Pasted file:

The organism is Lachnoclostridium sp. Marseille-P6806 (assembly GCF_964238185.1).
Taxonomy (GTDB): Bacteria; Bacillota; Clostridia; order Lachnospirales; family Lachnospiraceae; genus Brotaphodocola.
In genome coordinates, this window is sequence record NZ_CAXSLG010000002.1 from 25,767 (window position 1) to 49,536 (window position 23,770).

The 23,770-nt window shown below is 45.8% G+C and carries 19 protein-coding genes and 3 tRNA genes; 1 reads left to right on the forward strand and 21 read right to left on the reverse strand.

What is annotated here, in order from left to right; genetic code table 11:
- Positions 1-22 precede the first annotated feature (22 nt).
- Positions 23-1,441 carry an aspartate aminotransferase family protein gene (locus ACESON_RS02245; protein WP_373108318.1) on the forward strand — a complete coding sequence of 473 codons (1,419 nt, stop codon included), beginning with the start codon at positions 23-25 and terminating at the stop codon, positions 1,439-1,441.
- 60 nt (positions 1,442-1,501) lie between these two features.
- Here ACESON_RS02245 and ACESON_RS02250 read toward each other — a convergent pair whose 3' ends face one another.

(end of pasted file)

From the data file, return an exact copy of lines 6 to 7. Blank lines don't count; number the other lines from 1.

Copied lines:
- Positions 1-22 precede the first annotated feature (22 nt).
- Positions 23-1,441 carry an aspartate aminotransferase family protein gene (locus ACESON_RS02245; protein WP_373108318.1) on the forward strand — a complete coding sequence of 473 codons (1,419 nt, stop codon included), beginning with the start codon at positions 23-25 and terminating at the stop codon, positions 1,439-1,441.